It’s a great time in schools. Everyone is excited. Things are new and fresh, from school supplies to room decorations to sneakers and backpacks. We see old friends, whether that be our colleague we work next to or our favorite friend in our science class. In schools, it also gets us thinking again about how to keep everyone safe so they can do their best learning.
Across the district, staff is learning about Positive Behavior Intervention and Support (PBIS) and working with students accordingly. At its heart, PBIS is grounded in being explicit about expectations in all sorts of situations – (What does making a good choice look like in the library? What does a safe choice look like in the bathroom?) – and to provide a positive learning framework for students to help them make responsible decisions as they grow in their self-awareness and self-management. It asks all adults to be consistent in how we talk about rules and how we reinforce both making good choices and applying the consequences that follow if those good choices are not made. Speak with your teacher and your principal about what this looks like for your child – this is happening at every grade level in developmentally appropriate ways.
We also are gearing up for fire/smoke season and other natural disasters that might happen. Now, we also have to consider forced and possibly prolonged power outages. This is an interesting new wrinkle, and we want to make sure we have everything that students and staff need to be physically safe on campus. We will be learning more about what happens to each site in a forced power outage and we will always keep student safety at the heart of our decision making.
We also support healthy life choices. Safety extends from the physical, like smoking and vaping, to the social/emotional, such as anxiety and depression. We have skilled and dedicated counselors, staff, and teachers always observing and intervening. But as you know, these resources alone are not enough. We need every parent, loved one, and neighbor with us keeping an eye on our students. Behaviors that may manifest in our classrooms and schools are also with our students at home, on the field or at the supermarket.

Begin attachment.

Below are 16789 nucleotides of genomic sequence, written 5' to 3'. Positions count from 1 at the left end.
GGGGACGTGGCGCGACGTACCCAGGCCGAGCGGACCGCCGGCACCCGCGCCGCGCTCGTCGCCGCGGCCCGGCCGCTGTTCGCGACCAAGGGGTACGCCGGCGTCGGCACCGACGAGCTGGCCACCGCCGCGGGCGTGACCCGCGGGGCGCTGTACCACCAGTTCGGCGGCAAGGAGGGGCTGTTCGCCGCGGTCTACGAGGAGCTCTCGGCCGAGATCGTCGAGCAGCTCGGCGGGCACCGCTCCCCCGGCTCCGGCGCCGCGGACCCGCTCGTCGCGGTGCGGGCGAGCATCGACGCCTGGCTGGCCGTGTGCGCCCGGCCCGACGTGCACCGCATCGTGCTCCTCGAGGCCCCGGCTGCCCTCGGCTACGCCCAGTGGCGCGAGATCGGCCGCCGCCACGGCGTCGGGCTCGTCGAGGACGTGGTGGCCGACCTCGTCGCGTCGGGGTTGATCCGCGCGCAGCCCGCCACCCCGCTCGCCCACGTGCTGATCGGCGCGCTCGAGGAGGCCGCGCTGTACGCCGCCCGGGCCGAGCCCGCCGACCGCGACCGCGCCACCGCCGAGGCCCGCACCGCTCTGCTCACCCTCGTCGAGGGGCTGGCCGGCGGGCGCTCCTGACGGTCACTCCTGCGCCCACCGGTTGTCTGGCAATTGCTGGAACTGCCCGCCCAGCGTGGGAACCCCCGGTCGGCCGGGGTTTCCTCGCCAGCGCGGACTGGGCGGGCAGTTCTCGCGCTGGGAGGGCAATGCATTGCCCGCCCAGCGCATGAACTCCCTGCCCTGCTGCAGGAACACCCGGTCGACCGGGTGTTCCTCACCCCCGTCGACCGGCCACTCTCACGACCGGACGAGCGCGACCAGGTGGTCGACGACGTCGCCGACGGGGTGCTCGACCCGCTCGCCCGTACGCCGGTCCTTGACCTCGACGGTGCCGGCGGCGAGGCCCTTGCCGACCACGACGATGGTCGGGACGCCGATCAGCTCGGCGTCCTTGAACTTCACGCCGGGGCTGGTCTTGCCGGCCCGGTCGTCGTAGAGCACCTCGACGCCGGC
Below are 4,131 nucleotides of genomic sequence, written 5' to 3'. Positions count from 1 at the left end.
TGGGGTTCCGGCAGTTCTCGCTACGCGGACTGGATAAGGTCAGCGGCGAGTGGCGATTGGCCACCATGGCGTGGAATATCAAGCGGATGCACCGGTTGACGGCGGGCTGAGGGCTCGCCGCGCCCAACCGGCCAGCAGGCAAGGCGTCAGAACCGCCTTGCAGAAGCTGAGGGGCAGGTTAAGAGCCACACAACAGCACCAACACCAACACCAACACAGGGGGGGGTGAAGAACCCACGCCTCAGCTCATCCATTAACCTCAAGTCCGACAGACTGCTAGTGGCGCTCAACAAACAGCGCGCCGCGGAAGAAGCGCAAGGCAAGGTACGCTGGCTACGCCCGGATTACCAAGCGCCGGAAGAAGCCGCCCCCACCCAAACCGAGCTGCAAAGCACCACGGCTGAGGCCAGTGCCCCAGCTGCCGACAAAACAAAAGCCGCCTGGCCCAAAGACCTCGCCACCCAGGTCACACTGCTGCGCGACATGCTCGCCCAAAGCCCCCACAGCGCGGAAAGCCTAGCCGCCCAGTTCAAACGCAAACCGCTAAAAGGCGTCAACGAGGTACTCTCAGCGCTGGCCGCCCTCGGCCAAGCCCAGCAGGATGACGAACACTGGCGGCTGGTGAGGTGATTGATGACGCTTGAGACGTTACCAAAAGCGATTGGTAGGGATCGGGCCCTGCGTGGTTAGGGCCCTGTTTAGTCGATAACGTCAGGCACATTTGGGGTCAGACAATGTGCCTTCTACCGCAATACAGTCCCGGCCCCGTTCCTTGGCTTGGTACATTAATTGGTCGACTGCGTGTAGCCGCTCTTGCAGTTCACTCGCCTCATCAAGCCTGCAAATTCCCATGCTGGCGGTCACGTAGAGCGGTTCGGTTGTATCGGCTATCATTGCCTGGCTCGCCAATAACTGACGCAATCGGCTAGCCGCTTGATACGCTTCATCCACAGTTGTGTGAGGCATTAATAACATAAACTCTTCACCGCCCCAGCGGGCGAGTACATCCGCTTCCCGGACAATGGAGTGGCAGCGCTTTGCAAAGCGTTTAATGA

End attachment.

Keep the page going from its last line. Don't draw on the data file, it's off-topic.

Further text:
We are partnering with other experts in our community to help grow stronger together. We will continue to host evening meetings about these important topics and bring in outside experts to serve as a support for parents and families. Please join us.
Sadly, we also need to be prepared for gun issues that could cross the threshold of our campuses. This issue frightens us all, and it needs everyone’s investment and attention. Gun safety begins at home and parents and others must take the proper and legal steps to secure firearms. The tragedies that have rocked our nation have luckily been a distance away. Luck doesn’t last forever, and to be as safe as possible we all have a job to do. As our police chief said recently, we all have the obligation if we see something to say something.
We are working with the City of Sonoma, Sonoma County for Valley Interests, and local law enforcement. We have many nonprofit partners who care deeply about the health and well-being of our Valley. By working together and building relationships and strong communication lines we can be strong, and together, when it gets tough.